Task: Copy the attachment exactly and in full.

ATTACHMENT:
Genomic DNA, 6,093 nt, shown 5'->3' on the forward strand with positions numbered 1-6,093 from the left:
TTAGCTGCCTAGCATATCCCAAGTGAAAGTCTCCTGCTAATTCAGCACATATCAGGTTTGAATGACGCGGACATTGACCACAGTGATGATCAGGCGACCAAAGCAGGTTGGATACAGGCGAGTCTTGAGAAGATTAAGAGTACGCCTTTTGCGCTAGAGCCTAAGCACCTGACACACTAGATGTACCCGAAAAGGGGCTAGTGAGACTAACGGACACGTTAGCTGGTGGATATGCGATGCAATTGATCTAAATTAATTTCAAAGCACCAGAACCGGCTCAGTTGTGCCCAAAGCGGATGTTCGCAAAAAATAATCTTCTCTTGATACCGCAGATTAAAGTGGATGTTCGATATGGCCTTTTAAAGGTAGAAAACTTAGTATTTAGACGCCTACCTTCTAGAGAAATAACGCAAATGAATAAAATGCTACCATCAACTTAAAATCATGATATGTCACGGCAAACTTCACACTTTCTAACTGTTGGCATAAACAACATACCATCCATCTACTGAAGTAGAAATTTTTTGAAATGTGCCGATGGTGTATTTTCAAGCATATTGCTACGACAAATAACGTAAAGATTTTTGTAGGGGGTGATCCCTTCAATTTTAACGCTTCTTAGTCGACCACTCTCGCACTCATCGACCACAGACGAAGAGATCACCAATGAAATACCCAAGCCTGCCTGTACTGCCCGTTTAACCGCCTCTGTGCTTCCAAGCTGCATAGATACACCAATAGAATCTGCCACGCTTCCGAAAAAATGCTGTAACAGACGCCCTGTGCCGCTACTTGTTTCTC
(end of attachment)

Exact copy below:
Genomic DNA, 6,093 nt, shown 5'->3' on the forward strand with positions numbered 1-6,093 from the left:
TTAGCTGCCTAGCATATCCCAAGTGAAAGTCTCCTGCTAATTCAGCACATATCAGGTTTGAATGACGCGGACATTGACCACAGTGATGATCAGGCGACCAAAGCAGGTTGGATACAGGCGAGTCTTGAGAAGATTAAGAGTACGCCTTTTGCGCTAGAGCCTAAGCACCTGACACACTAGATGTACCCGAAAAGGGGCTAGTGAGACTAACGGACACGTTAGCTGGTGGATATGCGATGCAATTGATCTAAATTAATTTCAAAGCACCAGAACCGGCTCAGTTGTGCCCAAAGCGGATGTTCGCAAAAAATAATCTTCTCTTGATACCGCAGATTAAAGTGGATGTTCGATATGGCCTTTTAAAGGTAGAAAACTTAGTATTTAGACGCCTACCTTCTAGAGAAATAACGCAAATGAATAAAATGCTACCATCAACTTAAAATCATGATATGTCACGGCAAACTTCACACTTTCTAACTGTTGGCATAAACAACATACCATCCATCTACTGAAGTAGAAATTTTTTGAAATGTGCCGATGGTGTATTTTCAAGCATATTGCTACGACAAATAACGTAAAGATTTTTGTAGGGGGTGATCCCTTCAATTTTAACGCTTCTTAGTCGACCACTCTCGCACTCATCGACCACAGACGAAGAGATCACCAATGAAATACCCAAGCCTGCCTGTACTGCCCGTTTAACCGCCTCTGTGCTTCCAAGCTGCATAGATACACCAATAGAATCTGCCACGCTTCCGAAAAAATGCTGTAACAGACGCCCTGTGCCGCTACTTGTTTCTC